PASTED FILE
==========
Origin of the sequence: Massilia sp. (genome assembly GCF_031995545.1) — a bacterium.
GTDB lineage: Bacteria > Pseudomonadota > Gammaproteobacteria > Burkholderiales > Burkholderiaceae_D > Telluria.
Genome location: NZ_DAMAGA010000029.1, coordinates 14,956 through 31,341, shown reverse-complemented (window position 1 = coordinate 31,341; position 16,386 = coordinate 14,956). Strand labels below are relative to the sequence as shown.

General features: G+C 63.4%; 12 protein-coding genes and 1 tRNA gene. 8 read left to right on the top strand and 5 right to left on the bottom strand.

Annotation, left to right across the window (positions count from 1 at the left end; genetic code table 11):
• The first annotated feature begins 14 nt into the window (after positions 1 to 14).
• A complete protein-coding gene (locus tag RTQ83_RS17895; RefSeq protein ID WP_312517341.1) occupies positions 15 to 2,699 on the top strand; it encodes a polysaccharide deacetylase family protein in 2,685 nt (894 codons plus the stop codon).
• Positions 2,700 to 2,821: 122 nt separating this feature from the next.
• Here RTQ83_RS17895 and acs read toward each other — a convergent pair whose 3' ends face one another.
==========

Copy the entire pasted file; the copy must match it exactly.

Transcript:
Origin of the sequence: Massilia sp. (genome assembly GCF_031995545.1) — a bacterium.
GTDB lineage: Bacteria > Pseudomonadota > Gammaproteobacteria > Burkholderiales > Burkholderiaceae_D > Telluria.
Genome location: NZ_DAMAGA010000029.1, coordinates 14,956 through 31,341, shown reverse-complemented (window position 1 = coordinate 31,341; position 16,386 = coordinate 14,956). Strand labels below are relative to the sequence as shown.

General features: G+C 63.4%; 12 protein-coding genes and 1 tRNA gene. 8 read left to right on the top strand and 5 right to left on the bottom strand.

Annotation, left to right across the window (positions count from 1 at the left end; genetic code table 11):
• The first annotated feature begins 14 nt into the window (after positions 1 to 14).
• A complete protein-coding gene (locus tag RTQ83_RS17895; RefSeq protein ID WP_312517341.1) occupies positions 15 to 2,699 on the top strand; it encodes a polysaccharide deacetylase family protein in 2,685 nt (894 codons plus the stop codon).
• Positions 2,700 to 2,821: 122 nt separating this feature from the next.
• Here RTQ83_RS17895 and acs read toward each other — a convergent pair whose 3' ends face one another.